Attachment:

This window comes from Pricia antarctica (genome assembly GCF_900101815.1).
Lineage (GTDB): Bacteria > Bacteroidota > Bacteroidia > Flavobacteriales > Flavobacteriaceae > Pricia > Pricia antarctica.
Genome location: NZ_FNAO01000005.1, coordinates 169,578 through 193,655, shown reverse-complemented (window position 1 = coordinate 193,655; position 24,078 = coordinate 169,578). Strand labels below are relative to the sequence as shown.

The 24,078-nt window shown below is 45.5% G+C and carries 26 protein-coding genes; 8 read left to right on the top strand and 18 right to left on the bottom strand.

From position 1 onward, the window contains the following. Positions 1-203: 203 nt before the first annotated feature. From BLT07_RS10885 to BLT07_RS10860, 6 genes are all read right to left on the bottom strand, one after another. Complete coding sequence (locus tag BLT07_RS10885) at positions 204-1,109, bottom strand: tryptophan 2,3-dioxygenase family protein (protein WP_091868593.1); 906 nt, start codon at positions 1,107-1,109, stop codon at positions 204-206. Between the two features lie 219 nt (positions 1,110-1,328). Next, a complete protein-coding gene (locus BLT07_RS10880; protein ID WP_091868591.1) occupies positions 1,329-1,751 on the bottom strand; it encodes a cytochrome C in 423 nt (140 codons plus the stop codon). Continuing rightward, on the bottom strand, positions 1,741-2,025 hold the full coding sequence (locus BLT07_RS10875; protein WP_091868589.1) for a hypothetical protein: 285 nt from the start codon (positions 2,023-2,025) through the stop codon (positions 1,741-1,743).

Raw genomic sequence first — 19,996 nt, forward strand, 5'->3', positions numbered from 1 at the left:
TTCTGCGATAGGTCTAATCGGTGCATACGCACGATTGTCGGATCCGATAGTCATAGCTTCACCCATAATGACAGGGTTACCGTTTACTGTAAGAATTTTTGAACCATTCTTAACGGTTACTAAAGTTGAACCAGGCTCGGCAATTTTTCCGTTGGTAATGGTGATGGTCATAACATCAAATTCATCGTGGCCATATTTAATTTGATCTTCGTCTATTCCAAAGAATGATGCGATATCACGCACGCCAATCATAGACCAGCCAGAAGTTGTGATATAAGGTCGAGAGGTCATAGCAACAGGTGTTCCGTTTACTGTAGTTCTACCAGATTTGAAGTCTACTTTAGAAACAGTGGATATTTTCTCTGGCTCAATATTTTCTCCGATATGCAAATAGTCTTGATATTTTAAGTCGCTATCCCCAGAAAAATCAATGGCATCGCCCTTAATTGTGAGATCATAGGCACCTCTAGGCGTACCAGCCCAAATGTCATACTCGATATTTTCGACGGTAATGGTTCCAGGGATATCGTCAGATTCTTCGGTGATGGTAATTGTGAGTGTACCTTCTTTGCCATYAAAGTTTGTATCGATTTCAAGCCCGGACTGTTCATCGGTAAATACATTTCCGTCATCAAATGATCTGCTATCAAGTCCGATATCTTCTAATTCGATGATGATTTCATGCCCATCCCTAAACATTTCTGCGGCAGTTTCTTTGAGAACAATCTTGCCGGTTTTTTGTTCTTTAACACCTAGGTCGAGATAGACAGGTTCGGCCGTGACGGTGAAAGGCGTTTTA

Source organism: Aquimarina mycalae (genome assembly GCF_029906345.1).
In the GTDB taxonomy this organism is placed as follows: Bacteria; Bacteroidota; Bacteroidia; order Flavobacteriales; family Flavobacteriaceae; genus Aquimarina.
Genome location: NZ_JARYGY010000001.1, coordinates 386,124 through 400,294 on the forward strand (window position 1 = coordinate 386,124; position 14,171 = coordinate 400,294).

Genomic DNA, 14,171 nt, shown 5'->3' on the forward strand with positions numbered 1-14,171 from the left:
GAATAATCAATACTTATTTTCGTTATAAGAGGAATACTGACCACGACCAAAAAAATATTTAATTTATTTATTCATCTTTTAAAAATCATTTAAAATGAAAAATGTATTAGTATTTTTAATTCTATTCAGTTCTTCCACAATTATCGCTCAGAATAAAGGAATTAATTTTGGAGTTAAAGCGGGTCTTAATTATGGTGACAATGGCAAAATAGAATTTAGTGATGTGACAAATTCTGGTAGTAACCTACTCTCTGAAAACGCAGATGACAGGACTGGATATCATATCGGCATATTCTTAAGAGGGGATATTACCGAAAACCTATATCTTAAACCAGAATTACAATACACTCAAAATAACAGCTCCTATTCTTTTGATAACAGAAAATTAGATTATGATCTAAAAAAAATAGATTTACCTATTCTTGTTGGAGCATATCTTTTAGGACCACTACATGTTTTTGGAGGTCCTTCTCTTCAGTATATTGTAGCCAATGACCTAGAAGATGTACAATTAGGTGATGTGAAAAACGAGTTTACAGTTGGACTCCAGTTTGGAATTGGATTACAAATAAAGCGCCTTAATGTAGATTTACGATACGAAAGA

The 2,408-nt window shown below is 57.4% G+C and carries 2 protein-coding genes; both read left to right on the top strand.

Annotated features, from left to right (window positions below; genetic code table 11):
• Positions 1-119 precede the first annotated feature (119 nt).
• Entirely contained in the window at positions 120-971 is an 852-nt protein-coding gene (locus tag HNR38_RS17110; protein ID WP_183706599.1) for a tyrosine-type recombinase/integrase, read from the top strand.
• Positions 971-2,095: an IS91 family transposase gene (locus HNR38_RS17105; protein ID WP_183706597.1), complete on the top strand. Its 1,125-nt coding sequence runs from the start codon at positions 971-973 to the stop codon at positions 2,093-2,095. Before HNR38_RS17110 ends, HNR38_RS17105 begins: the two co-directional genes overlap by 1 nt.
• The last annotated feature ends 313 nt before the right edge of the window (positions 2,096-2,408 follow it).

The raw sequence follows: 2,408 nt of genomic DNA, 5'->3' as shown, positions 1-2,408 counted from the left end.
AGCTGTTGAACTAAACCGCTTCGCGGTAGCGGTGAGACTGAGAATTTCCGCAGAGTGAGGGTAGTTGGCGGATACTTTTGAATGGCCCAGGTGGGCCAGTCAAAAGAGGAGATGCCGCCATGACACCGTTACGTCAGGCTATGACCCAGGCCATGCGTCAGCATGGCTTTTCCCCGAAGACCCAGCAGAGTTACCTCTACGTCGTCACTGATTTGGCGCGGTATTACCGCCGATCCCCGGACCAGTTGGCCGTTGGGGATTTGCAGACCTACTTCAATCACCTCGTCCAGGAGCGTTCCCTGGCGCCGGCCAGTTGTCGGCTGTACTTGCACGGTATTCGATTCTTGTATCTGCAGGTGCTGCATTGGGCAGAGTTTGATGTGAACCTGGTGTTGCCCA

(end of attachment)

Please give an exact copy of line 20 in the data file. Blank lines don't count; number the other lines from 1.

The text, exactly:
AGCTGTTGAACTAAACCGCTTCGCGGTAGCGGTGAGACTGAGAATTTCCGCAGAGTGAGGGTAGTTGGCGGATACTTTTGAATGGCCCAGGTGGGCCAGTCAAAAGAGGAGATGCCGCCATGACACCGTTACGTCAGGCTATGACCCAGGCCATGCGTCAGCATGGCTTTTCCCCGAAGACCCAGCAGAGTTACCTCTACGTCGTCACTGATTTGGCGCGGTATTACCGCCGATCCCCGGACCAGTTGGCCGTTGGGGATTTGCAGACCTACTTCAATCACCTCGTCCAGGAGCGTTCCCTGGCGCCGGCCAGTTGTCGGCTGTACTTGCACGGTATTCGATTCTTGTATCTGCAGGTGCTGCATTGGGCAGAGTTTGATGTGAACCTGGTGTTGCCCA